Flash Fiction: I Remembered It Was Thursday

Chuck Wendig, who is working his bearded fingers to the bone with his new YA novel out, has this week dropped an odd Flash Fiction Challenge on us like a ton of bricks. He has given us a picture of the cover on the re-issue of “Charlie & The Chocolate Factory”

 and correctly pointed out that it must be for the wrong book! We’re supposed to write the story that the cover is really for.

Challenge accepted! But I almost forgot that today was Thursday and posted something completely different here, so that gave me the title to go along with the picture. Two points make a line, three non-linear points a plane, and four non-planar points a space, so to get to the point, let’s write a space story…


It had really been nuts, between the CO2 scrubbers shutting down and then the coolant loop pumps failing. Murphy’s Law had followed us off-planet, not that there had been any doubt it would, at least among those of who lived one bad break away from a quick death. I had my hands full.

I had just managed to troubleshoot the scrubber problem to find where the fault was when the alarms went off for the coolant system. GRACE had followed protocol and started shutting down systems and shedding load to keep critical systems operational, but some of those “non-vital” systems were needed to bring the scrubbers back up. I was being painted into a corner.

Of course, the best part of it all was the way everything started cascading just as I was about to go to sleep. Nothing like going into a real-life emergency drill with half your brain shut down to begin with. Adrenaline – ask for it by name.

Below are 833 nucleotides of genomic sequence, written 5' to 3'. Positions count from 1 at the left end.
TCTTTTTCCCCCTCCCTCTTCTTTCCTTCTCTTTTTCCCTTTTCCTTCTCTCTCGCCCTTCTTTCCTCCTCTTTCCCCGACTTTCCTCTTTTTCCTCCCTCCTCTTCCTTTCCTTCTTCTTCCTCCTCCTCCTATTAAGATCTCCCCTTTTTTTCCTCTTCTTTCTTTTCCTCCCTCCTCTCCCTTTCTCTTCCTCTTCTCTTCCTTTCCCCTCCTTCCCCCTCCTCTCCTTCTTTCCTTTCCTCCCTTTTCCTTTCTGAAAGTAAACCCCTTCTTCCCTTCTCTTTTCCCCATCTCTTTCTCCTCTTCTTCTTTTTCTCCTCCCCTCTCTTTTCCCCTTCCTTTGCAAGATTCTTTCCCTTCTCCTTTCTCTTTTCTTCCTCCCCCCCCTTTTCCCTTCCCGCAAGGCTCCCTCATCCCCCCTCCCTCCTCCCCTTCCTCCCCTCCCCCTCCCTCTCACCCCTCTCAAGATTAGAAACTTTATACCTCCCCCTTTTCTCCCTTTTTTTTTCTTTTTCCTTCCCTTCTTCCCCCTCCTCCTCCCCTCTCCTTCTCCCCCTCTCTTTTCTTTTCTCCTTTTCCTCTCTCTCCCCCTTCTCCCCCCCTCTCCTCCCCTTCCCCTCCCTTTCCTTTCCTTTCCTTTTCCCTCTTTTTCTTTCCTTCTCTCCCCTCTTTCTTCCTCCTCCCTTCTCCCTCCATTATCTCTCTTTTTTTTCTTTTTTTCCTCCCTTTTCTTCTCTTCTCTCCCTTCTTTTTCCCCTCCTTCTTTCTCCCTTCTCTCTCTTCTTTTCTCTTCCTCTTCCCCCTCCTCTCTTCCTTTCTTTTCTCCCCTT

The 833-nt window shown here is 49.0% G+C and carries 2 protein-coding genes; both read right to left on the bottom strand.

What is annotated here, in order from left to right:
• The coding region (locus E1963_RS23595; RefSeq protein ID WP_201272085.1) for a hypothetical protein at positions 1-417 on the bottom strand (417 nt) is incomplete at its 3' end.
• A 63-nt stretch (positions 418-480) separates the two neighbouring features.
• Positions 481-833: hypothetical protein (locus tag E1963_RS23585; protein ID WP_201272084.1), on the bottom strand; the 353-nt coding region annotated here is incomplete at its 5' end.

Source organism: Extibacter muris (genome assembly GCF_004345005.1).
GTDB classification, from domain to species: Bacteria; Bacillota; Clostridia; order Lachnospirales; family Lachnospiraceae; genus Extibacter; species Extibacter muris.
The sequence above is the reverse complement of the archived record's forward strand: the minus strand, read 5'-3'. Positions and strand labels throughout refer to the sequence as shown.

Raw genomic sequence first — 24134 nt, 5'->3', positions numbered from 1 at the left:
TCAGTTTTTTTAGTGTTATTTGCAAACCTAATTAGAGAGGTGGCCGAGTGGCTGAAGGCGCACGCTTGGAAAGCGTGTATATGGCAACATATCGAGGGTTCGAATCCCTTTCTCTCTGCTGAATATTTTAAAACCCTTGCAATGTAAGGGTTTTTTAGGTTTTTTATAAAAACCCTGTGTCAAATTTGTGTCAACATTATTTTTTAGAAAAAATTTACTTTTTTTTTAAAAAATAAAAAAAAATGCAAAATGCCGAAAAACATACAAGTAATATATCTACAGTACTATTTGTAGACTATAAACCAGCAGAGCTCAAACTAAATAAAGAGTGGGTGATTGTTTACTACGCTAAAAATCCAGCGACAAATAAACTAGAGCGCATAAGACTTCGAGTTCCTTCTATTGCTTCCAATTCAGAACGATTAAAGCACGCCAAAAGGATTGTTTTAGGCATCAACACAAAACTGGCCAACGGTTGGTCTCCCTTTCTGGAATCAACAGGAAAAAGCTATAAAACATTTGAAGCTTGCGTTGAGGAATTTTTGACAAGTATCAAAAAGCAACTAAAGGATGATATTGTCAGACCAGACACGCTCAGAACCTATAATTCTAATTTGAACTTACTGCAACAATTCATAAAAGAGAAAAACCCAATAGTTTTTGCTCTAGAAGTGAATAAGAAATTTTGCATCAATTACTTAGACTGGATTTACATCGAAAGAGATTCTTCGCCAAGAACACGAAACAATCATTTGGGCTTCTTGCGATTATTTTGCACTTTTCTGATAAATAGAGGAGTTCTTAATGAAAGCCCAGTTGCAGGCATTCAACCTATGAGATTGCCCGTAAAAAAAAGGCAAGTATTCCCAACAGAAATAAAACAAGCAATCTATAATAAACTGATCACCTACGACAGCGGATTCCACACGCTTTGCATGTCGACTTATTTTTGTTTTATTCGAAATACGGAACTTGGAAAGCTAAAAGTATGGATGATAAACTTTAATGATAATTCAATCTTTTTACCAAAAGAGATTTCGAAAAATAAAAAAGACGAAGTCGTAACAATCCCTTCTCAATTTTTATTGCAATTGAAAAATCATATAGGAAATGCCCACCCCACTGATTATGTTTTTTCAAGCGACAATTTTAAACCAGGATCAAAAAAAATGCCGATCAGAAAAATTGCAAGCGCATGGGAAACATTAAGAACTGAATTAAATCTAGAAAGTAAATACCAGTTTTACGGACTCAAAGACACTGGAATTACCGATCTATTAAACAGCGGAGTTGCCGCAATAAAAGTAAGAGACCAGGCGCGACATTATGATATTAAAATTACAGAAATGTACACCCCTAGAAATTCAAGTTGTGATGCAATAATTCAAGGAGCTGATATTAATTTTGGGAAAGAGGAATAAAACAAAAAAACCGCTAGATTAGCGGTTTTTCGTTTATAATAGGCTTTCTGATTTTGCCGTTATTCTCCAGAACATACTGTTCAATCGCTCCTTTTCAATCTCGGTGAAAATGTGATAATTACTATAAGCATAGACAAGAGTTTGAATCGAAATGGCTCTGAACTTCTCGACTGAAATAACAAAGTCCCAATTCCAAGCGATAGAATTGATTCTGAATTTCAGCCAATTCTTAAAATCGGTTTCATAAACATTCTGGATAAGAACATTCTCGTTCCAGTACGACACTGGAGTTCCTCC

After an hour it became pretty obvious that GRACE wasn’t going to let me re-activate the systems I needed until I first got the coolant problem solved. Manual overrides can’t be done on some key systems in situations where GRACE has taken over. I understood the logic of that. Hell, I’m one of the guys who designed the system. If we lived, we would have a new data point to consider. Perhaps a minor tweak to the system might be called for.

I tried to get GRACE to at least open up one comm link back to home, but that was deemed non-essential as well. Rather than argue with her, I grabbed a portable data recorder, put on a medical sensor shirt, linked them, and started a running commentary. If I didn’t make it, at least someone would find the data eventually and figure out what happened. I hoped.

I had to keep moving. GRACE had kept a minimal number of fans going to keep the air circulating, but if I got into a tight space and wasn’t moving around, a bubble of CO2-rich air could build up around me like a halo, knocking me out in minutes. As it was, with the scrubbers offline, I only had a few hours at best. I thought about putting on a suit, but it would have been way too clumsy to work while wearing it. Instead I grabbed an emergency O2 kit intended for use if there was a toxic leak.

Down in the engine room it was cramped and already getting seriously warm. I got to work on the cooling system, setting my watch alarm to go off every ten minutes so I would remember to check my vitals. About the time the really bad headache started I found the ammonia flow valve controller that had locked up.

The only good news was that I could bypass the problem without having to go outside. I really didn’t have the time to do that. The bad news was that it was going to take too long to fix from inside. I set my alarm to every five minutes, started taking hits of O2 with every check, kept up the play-by-play to my digital sidekick, and pressed on.

I was getting close to finishing the bypass couplings when the O2 tank went belly up on me. The nearest replacement was a deck up and two sections over. I made a note for the record that we needed to have O2 in every compartment in the future, then pressed on, the muscles in my arms and hands starting to spasm and my nausea growing rapidly.